In general, even if a renewed period of volatility in 2019 and wider spreads are expected, we are forecasting Agency MBS total returns to remain positive and think that MBS will hold up better than most other spread sectors from a volatility perspective.



Figure 3 illustrates both the size of the MBS market and some of its benefits. This is a $6 trillion market that still has very good liquidity and provides the same type of yield and duration exposure available in other credit instruments.

Given the liquidity and lack of optionality in MBS, it can be a good place to look for relative value. We believe there is still yield to be had in some of the lower credit segments of the corporate market, but when looking for higher-quality, higher-rated investments, MBS warrants some attention.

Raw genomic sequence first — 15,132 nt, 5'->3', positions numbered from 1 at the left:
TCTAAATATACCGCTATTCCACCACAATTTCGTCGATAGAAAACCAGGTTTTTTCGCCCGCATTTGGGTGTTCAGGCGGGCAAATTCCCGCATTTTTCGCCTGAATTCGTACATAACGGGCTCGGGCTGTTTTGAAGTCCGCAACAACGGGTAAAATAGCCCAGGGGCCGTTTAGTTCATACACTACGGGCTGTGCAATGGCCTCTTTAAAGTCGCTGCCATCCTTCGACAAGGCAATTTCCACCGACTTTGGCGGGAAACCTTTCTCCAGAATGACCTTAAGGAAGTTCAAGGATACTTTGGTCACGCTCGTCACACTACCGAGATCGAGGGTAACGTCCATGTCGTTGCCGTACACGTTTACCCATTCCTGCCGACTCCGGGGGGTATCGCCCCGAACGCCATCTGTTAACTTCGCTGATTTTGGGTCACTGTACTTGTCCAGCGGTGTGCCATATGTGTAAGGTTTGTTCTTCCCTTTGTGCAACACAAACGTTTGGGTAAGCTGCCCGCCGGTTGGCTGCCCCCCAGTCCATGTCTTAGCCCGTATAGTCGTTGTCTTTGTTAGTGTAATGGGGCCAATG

Furthermore, we also believe that new issues are not structured as attractively as legacy issues. Aside from relatively tight spread levels (compared to MBS pass-throughs), Collateralized Mortgage Obligation (CMO) structures are being created off of generic and/or jumbo collateral with poor convexity profiles that embed more extension risk, and provide less prepayment protection than they provided historically. We would believe it is preferable to hold legacy issues and explore secondary CMOs as a defensive play, rather than purchasing new issues.

At fourth-quarter 2018 spread levels, pass-throughs were favorable as convexity improved into higher rates. On the range of mortgage coupons (coupon stack), there are more opportunities to capture alpha from prepayment expectations in coupons that are further away from par. Conversely, we view locking in yields for dollar par securities (as seen in Figure 4) as potentially attractive in longer duration strategies because of the ability to secure a 3.5% yield.

Figure 4: DWS Perspectives on Major MBS Themes

Agency MBS